Saturday, January 31, 2015

Jane and the Twelve Days of Christmas

Jane and the Twelve Days of ChristmasJane and the Twelve Days of Christmas by Stephanie Barron
My rating: 3 of 5 stars

It's Christmas time, and Jane Austen, her sister Cassandra, and their mother are on the way to visit their brother James and his family for the holidays. They have a mishap enroute, thanks to their brother's parsimony, and end up meeting a handsome stranger on his way to the home of mutual friends, which eventually leads to an invitation for the whole family to join the house party at The Vyne. Unfortunately, a young man dies while they are visiting, and Jane determines it was murder.

She's not alone in her sleuthing this time, for the handsome stranger turns out to be Raphael West, an artist and government agent, and the two of them work together to solve the crime. Jane isn't completely sure she can trust Mr. West, despite their mutual attraction, but she has few options, especially when a second person dies under suspicious circumstances.

I loved all the historical details in this volume--from James' wife Mary's hypochondria to the 12 outfits Cassandra and Jane sewed for their niece's doll as gifts for each of the 12 nights of Christmas. These elements really made the story come alive for me. If Stephanie Barron's Mary Austen is anything like the real Mary Austen was, it's a miracle no one smothered her in her sleep. She is so utterly self-absorbed, she makes for good comic relief, though!

Unfortunately, I struggled to keep straight the names and relationships between a few of the secondary characters, and it slowed down my reading tremendously when I had to stop and go back to look up their connections to each other. This was partly due to my only having time to read during lunch breaks, which wasn't Ms. Barron's fault at all. However, since those characters ended up being central to the mystery, it made for some rough going some of the time.

The other thing that frustrated me was that Jane seemed to ignore some rather obvious clues, which is unusual for this series. I kept wishing I could be like Tuesday Next in the Jasper Fforde Eyre Affair series and jump right in to the book and talk to the characters. I felt like Jane could have wrapped up the case faster if she had paid more attention. On the other hand, the resolution felt somewhat hasty and unsatisfying, albeit realistic.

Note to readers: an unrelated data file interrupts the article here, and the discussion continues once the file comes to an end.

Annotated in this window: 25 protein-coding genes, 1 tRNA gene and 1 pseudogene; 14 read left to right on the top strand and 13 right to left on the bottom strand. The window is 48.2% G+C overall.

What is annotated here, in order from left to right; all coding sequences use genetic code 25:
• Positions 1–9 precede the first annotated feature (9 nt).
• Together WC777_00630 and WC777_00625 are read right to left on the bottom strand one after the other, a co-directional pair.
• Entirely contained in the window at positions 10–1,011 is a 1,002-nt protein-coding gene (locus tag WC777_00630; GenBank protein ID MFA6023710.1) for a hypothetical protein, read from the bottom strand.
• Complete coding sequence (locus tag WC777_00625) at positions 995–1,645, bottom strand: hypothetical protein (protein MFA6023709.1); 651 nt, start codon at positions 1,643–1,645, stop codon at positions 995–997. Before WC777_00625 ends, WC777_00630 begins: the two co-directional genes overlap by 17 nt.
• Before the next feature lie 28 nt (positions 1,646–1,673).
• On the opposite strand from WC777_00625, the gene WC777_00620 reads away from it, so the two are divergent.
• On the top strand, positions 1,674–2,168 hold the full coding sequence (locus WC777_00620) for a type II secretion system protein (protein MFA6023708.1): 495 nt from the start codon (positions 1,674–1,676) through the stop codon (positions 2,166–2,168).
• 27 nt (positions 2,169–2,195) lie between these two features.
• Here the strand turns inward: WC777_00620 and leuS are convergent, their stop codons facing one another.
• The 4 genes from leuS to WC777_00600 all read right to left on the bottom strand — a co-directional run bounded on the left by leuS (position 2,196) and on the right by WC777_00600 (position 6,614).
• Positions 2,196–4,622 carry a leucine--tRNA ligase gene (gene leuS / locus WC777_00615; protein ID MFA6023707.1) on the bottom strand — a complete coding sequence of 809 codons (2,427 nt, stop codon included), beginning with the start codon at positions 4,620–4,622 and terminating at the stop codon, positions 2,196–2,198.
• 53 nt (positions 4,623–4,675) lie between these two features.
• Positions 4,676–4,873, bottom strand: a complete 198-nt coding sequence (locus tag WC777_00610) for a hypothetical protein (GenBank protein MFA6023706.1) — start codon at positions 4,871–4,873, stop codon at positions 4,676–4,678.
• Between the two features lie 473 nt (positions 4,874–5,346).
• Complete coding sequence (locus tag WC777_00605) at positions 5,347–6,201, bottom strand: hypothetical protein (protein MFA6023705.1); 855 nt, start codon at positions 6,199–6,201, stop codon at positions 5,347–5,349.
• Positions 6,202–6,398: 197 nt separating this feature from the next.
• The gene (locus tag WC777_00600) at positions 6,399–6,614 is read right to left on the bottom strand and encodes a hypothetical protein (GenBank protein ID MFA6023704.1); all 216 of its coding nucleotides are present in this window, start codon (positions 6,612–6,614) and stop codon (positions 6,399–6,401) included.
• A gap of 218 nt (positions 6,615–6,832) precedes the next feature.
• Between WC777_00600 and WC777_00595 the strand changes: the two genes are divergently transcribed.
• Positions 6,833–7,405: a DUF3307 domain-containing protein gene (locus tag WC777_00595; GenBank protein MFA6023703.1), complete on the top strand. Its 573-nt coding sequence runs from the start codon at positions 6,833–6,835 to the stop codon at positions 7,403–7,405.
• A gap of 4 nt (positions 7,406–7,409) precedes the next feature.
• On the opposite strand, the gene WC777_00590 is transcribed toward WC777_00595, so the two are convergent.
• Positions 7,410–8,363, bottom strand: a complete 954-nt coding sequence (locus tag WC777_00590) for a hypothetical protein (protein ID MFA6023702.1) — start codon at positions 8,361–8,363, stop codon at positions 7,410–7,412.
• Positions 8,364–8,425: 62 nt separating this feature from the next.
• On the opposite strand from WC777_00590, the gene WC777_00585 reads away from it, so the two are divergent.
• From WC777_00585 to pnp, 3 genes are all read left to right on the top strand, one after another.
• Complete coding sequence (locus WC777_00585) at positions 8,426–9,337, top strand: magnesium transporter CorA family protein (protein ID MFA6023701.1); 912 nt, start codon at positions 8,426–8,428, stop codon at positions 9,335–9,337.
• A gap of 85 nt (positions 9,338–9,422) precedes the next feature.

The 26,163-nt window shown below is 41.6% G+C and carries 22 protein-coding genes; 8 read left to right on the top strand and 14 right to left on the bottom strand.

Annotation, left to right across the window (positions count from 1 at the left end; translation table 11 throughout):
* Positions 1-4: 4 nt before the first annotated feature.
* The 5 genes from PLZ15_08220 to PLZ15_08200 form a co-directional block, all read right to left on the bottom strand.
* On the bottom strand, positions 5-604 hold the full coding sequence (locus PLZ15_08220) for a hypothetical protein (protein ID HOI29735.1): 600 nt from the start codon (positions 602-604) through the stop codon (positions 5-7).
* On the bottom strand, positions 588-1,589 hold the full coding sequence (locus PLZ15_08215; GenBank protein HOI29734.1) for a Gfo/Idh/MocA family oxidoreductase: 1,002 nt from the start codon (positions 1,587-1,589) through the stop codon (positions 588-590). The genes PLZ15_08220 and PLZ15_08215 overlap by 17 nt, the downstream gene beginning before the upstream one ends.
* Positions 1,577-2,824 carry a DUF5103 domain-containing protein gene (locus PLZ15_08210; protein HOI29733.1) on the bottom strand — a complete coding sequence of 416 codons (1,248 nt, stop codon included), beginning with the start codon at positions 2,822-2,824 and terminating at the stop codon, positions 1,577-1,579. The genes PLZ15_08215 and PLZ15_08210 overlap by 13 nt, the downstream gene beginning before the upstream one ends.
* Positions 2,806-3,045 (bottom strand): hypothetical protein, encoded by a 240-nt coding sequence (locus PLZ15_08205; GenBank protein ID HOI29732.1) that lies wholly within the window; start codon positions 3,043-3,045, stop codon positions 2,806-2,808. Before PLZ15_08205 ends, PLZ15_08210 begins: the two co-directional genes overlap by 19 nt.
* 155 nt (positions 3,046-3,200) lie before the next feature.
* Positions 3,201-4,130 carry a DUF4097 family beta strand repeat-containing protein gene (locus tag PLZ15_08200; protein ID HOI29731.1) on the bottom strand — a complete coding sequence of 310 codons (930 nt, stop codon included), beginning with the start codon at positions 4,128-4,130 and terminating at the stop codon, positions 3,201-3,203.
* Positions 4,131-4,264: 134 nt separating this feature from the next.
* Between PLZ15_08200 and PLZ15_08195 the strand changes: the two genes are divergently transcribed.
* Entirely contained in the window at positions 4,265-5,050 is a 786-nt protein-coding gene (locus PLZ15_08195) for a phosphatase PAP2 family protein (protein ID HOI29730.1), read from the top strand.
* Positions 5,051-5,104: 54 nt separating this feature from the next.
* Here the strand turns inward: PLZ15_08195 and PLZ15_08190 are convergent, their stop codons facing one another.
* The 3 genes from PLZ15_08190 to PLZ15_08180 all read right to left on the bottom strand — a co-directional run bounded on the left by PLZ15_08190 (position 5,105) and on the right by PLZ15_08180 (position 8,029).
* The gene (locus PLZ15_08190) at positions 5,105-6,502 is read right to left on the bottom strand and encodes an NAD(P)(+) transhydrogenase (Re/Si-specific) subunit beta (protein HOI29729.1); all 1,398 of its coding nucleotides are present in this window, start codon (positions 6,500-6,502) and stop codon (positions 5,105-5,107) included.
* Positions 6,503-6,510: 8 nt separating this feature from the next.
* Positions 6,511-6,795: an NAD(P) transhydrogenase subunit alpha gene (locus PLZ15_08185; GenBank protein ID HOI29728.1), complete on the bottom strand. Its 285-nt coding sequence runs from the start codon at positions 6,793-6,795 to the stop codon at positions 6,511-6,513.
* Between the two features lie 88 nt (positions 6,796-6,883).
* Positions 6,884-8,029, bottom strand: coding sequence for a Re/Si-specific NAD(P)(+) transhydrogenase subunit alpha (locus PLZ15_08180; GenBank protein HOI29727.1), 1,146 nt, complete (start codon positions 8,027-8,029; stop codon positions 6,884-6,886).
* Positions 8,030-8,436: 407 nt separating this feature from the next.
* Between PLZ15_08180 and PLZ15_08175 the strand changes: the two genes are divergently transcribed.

Bottom line? It's a fun historical cozy mystery, worth the read, but not the best in the series. Still, I'm sad that there can't be many more of these books to come, given that Jane died in her early 40s.

For readers' advisors: setting and story doorways. No sex, bad language, or onscreen violence.

I originally was approved to read a free eGalley copy through NetGalley in exchange for my honest review, but I didn't download it soon enough, so in the end I checked out a copy from my library. Same review, though. :)

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Friday, January 2, 2015

One Potion in the Grave

One Potion in the Grave ( A Magic Potion Mystery #2)One Potion in the Grave by Heather Blake
My rating: 3 of 5 stars

Carly Bell Hartwell uses secret drops to create magical potions that actually work, so when she gets a visit from a famous bride-to-be wanting a love potion, she's curious. And when her childhood friend, Katie Sue Perrywinkle, now Kathryn Perry, stops by her shop to say hello after a ten year absence and sets off Carly's "witchy senses" with the aura of danger surrounding her, Carly grows concerned. Her worry leads her to warn Dylan Jackson, her former-fiance-almost-boyfriend who works for the sheriff's office, that something is amiss. Sadly, Carly's warning doesn't prevent catastrophe, and she must piece together what happened before anyone else dies.

I really enjoy Heather Blake's two mystery series. They are fun cozies with quirky characters and small town settings. Two things affected my rating with this one, though: 1) I figured out near the beginning that a key assumption Carly made about Katie Sue's relationship to the Calhoun family was wrong, whereas it took Carly 3/4 or so of the book to realize her mistake, which was annoying, and 2) I actually figured out who the killer was several chapters before the end of the book. (I prefer not to be certain about who & why.)

OK, and a third thing that didn't help my rating was that I really enjoyed getting to know the characters in the first book in this series, and I had been wanting to get to know them better in this one, which barely happened. There is a little progress made in some key relationships, which I appreciated, but I felt like Blake could have had much more space to flesh out her characters if only they hadn't wasted so much time chasing red herrings. Ah well, it was still fun and a great choice for relaxing on the couch, recuperating after the holiday whirlwind.

For readers' advisors: story doorway is primary. There is no sex or onscreen violence and only a few mild swear words.

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